Stevenson (1977), proposed hazard and risk maps which was based on numerically rated or weighted slope and geological factors with geotechnical data. Other significant contributions were linear risk maps of roads (Meneroud, 1978) and geotechnical stability maps which rate soil and rock mechanics parameters such as cohesion, friction angle or rock massif discontinuities (Vecchia, 1978).


Blank, R. P., Clevelend, G. B. (1968): Natural slope stability as related to geology, San Clemente Area, Orange and San Diego Countries [sic], California. California Division of Mines and Geology, Special report 98, pp 19.

Brabb, E. E., Pampeyan, E. H. (1972): Preliminary map of landslide deposits in San Mateo Country [sic], California. US Geological Survey Miscellaneous Field Studies, Map MF-360, scale 1:62,500.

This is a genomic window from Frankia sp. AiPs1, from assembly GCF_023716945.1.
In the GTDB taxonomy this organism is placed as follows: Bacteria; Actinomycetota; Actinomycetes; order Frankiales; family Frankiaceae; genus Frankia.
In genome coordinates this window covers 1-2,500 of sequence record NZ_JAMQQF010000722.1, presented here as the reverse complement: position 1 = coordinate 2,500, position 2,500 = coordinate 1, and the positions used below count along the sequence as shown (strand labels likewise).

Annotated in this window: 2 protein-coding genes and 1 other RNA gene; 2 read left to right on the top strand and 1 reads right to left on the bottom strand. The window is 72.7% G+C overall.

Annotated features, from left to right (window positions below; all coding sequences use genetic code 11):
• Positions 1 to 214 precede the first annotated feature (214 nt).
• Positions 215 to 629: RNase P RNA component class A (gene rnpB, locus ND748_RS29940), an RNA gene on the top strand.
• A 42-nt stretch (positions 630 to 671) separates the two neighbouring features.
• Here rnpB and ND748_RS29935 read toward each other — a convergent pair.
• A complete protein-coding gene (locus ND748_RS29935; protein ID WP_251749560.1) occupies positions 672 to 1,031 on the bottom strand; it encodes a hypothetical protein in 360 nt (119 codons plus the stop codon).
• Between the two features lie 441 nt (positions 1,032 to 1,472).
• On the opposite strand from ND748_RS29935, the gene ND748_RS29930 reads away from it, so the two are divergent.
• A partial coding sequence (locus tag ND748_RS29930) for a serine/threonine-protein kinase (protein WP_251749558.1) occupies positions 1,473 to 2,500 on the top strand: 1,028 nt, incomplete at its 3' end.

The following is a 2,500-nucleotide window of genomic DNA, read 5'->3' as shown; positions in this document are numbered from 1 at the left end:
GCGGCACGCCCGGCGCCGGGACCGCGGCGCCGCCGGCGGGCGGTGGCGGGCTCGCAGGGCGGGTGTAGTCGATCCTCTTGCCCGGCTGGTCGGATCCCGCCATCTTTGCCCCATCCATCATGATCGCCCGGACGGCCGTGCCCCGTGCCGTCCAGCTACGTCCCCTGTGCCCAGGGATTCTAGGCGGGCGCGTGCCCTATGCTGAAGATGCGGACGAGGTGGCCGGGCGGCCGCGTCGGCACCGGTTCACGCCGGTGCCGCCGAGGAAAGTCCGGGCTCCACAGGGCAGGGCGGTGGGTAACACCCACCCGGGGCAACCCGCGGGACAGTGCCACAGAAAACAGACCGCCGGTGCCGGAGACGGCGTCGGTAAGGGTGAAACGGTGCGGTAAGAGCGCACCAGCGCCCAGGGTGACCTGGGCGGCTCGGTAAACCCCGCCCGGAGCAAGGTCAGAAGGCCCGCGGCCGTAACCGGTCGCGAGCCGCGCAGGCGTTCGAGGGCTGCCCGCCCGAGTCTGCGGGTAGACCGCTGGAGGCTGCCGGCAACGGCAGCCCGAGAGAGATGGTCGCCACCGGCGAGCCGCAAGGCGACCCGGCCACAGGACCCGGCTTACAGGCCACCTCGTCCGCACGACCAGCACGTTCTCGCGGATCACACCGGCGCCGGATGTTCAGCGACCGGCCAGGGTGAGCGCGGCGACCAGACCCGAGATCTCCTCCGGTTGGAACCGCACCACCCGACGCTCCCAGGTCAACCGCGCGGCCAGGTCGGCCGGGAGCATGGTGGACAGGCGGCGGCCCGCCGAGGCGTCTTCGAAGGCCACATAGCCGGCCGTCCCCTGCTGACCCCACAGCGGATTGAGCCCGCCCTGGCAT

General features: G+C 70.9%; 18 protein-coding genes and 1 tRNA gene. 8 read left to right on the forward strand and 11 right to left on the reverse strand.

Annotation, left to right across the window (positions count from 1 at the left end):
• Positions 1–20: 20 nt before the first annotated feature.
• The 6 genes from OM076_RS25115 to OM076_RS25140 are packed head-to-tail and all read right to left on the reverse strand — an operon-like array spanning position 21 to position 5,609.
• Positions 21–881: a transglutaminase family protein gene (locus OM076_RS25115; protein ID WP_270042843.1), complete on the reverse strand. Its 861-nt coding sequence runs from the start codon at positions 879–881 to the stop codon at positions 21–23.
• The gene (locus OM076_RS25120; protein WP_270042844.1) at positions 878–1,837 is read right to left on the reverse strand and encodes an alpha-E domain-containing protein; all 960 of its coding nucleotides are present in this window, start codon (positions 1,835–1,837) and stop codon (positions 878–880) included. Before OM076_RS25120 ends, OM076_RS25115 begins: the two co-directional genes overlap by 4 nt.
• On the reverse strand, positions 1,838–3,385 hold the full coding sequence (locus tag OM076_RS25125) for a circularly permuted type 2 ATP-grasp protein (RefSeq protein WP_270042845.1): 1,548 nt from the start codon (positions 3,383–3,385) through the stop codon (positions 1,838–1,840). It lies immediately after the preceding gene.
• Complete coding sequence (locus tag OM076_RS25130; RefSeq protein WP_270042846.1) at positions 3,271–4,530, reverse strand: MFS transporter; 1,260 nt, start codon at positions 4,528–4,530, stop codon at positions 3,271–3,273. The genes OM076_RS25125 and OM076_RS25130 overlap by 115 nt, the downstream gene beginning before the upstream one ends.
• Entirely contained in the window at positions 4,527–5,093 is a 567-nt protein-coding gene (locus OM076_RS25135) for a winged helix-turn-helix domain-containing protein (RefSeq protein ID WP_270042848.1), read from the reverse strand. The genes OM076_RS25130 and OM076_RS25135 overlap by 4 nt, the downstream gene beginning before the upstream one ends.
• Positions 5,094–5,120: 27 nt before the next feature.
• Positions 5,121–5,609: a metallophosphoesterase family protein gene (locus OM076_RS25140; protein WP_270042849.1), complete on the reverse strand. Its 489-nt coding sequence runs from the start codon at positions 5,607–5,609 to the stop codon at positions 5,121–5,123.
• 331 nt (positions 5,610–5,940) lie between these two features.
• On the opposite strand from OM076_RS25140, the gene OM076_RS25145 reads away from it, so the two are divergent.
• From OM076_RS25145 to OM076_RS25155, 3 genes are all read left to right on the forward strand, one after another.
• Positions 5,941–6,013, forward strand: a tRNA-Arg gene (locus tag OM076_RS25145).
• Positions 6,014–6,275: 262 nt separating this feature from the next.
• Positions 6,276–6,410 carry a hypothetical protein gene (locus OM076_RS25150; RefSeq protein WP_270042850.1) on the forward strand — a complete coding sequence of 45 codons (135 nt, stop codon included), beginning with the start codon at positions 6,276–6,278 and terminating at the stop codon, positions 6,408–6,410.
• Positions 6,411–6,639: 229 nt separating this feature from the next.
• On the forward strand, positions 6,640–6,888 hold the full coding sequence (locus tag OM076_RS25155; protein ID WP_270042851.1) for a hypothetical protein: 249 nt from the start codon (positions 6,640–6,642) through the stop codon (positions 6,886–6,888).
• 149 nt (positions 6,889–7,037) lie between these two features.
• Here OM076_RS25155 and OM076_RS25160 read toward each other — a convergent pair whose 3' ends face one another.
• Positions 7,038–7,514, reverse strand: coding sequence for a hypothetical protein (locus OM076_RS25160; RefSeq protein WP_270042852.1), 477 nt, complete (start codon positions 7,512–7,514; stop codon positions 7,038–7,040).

Davies, W. E. (1974a): Landslide susceptibility map of part of the Bridgeville 7-1/2 minutes [sic] quadrangle. Allegheny Country [sic] and vicinity, Pennsylvania. US Geological Survey Open-File Report 74-274, scale 1:24,000, pp 8.

Davies, W. E. (1974b): Landslide susceptibility map of part of the Canonsburg 7-1/2 minutes [sic] quadrangle. Allegheny Country [sic] and vicinity, Pennsylvania. US Geological Survey Open-File Report 74-276, scale 1:24,000, pp 8.

Davies, W. E. (1974c): Landslide susceptibility map of part of the Donora 7-1/2 minutes [sic] quadrangle. Allegheny Country [sic] and vicinity, Pennsylvania. US Geological Survey Open-File Report 74-277, scale 1:24,000, pp 8.

Davies, W. E. (1974d): Landslide susceptibility map of part of the Freeport 7-1/2 minutes [sic] quadrangle. Allegheny Country [sic] and vicinity, Pennsylvania. US Geological Survey Open-File Report 74-278, scale 1:24,000, pp 8.